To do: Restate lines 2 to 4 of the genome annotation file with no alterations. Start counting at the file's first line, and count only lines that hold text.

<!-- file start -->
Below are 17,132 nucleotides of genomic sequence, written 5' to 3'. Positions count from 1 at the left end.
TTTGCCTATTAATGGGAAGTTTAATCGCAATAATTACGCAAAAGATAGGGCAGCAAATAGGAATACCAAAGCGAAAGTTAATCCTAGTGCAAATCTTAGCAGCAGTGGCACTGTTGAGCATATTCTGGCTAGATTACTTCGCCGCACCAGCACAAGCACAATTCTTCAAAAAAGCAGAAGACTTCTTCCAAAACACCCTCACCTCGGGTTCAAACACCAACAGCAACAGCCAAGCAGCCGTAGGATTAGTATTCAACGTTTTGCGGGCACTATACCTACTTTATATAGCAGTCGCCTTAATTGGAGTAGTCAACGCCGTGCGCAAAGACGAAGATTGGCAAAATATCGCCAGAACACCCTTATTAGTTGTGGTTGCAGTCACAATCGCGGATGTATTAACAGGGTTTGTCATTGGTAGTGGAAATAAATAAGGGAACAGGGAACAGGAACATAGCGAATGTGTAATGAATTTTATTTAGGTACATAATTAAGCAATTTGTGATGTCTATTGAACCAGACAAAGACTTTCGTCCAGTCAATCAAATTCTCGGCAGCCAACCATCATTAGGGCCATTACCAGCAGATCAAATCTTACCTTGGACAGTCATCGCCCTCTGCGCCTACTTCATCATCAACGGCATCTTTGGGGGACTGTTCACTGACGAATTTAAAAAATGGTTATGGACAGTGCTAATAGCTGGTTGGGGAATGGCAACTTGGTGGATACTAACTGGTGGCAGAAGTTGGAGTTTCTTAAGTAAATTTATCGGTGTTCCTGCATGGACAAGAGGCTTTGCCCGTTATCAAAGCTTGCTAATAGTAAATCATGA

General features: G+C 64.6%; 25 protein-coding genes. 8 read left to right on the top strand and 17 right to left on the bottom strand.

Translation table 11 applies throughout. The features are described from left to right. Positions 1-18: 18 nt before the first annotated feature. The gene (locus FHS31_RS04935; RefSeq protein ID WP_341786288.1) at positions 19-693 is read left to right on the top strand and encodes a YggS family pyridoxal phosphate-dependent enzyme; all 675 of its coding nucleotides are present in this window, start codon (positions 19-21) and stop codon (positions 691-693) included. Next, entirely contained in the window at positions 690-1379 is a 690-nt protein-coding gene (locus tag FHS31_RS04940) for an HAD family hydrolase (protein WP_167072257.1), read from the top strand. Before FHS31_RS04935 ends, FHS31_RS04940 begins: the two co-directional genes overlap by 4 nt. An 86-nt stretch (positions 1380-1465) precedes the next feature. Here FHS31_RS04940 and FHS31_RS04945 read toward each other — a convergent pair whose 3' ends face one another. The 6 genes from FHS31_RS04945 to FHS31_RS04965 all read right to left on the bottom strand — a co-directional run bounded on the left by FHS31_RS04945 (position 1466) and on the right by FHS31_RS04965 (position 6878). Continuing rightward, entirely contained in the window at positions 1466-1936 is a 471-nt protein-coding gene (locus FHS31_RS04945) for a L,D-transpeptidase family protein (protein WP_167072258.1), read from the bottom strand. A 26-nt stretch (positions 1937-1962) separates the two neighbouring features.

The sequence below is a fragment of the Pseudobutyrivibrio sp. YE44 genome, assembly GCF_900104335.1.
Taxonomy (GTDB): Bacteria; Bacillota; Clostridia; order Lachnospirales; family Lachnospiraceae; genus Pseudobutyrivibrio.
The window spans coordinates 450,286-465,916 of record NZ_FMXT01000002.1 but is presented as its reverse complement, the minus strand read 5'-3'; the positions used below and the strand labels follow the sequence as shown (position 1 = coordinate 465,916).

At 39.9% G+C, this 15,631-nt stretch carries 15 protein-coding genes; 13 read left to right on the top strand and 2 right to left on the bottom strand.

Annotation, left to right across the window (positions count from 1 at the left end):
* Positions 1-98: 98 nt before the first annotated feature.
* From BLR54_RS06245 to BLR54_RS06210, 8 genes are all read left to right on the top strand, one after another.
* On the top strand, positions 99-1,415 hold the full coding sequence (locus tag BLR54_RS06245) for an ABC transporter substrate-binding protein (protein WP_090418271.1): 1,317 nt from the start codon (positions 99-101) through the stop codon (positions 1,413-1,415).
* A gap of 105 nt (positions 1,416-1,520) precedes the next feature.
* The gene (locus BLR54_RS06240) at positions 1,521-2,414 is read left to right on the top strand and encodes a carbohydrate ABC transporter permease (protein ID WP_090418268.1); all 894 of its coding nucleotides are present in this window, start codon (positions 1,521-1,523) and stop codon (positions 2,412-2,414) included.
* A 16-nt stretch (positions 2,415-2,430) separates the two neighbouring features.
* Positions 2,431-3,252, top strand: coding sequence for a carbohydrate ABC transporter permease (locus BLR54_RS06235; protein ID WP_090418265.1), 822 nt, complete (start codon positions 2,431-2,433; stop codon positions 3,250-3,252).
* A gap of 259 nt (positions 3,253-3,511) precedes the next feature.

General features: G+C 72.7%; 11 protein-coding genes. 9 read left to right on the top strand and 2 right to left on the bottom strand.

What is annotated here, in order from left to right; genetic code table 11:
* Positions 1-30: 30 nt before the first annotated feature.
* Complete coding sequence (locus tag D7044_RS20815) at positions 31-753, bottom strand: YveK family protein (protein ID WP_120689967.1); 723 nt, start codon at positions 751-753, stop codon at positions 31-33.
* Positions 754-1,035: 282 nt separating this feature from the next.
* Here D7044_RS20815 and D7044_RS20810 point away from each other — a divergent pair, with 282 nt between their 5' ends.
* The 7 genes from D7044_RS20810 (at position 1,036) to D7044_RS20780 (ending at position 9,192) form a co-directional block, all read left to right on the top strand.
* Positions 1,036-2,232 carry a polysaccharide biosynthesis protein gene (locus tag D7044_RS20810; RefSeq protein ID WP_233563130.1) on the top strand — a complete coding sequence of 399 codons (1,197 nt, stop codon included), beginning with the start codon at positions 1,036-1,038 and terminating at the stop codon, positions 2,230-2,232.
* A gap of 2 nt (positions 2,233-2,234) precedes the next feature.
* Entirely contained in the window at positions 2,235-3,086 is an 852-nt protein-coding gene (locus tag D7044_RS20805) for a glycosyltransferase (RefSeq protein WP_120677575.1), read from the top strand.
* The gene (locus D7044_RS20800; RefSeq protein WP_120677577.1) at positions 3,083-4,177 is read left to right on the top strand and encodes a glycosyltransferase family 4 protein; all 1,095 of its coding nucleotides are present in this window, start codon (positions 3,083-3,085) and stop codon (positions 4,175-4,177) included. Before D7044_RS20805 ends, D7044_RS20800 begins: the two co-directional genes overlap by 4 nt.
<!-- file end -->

TTTGCCTATTAATGGGAAGTTTAATCGCAATAATTACGCAAAAGATAGGGCAGCAAATAGGAATACCAAAGCGAAAGTTAATCCTAGTGCAAATCTTAGCAGCAGTGGCACTGTTGAGCATATTCTGGCTAGATTACTTCGCCGCACCAGCACAAGCACAATTCTTCAAAAAAGCAGAAGACTTCTTCCAAAACACCCTCACCTCGGGTTCAAACACCAACAGCAACAGCCAAGCAGCCGTAGGATTAGTATTCAACGTTTTGCGGGCACTATACCTACTTTATATAGCAGTCGCCTTAATTGGAGTAGTCAACGCCGTGCGCAAAGACGAAGATTGGCAAAATATCGCCAGAACACCCTTATTAGTTGTGGTTGCAGTCACAATCGCGGATGTATTAACAGGGTTTGTCATTGGTAGTGGAAATAAATAAGGGAACAGGGAACAGGAACATAGCGAATGTGTAATGAATTTTATTTAGGTACATAATTAAGCAATTTGTGATGTCTATTGAACCAGACAAAGACTTTCGTCCAGTCAATCAAATTCTCGGCAGCCAACCATCATTAGGGCCATTACCAGCAGATCAAATCTTACCTTGGACAGTCATCGCCCTCTGCGCCTACTTCATCATCAACGGCATCTTTGGGGGACTGTTCACTGACGAATTTAAAAAATGGTTATGGACAGTGCTAATAGCTGGTTGGGGAATGGCAACTTGGTGGATACTAACTGGTGGCAGAAGTTGGAGTTTCTTAAGTAAATTTATCGGTGTTCCTGCATGGACAAGAGGCTTTGCCCGTTATCAAAGCTTGCTAATAGTAAATCATGA

General features: G+C 64.6%; 25 protein-coding genes. 8 read left to right on the top strand and 17 right to left on the bottom strand.

Translation table 11 applies throughout. The features are described from left to right. Positions 1-18: 18 nt before the first annotated feature. The gene (locus FHS31_RS04935; RefSeq protein ID WP_341786288.1) at positions 19-693 is read left to right on the top strand and encodes a YggS family pyridoxal phosphate-dependent enzyme; all 675 of its coding nucleotides are present in this window, start codon (positions 19-21) and stop codon (positions 691-693) included. Next, entirely contained in the window at positions 690-1379 is a 690-nt protein-coding gene (locus tag FHS31_RS04940) for an HAD family hydrolase (protein WP_167072257.1), read from the top strand. Before FHS31_RS04935 ends, FHS31_RS04940 begins: the two co-directional genes overlap by 4 nt. An 86-nt stretch (positions 1380-1465) precedes the next feature. Here FHS31_RS04940 and FHS31_RS04945 read toward each other — a convergent pair whose 3' ends face one another. The 6 genes from FHS31_RS04945 to FHS31_RS04965 all read right to left on the bottom strand — a co-directional run bounded on the left by FHS31_RS04945 (position 1466) and on the right by FHS31_RS04965 (position 6878). Continuing rightward, entirely contained in the window at positions 1466-1936 is a 471-nt protein-coding gene (locus FHS31_RS04945) for a L,D-transpeptidase family protein (protein WP_167072258.1), read from the bottom strand. A 26-nt stretch (positions 1937-1962) separates the two neighbouring features.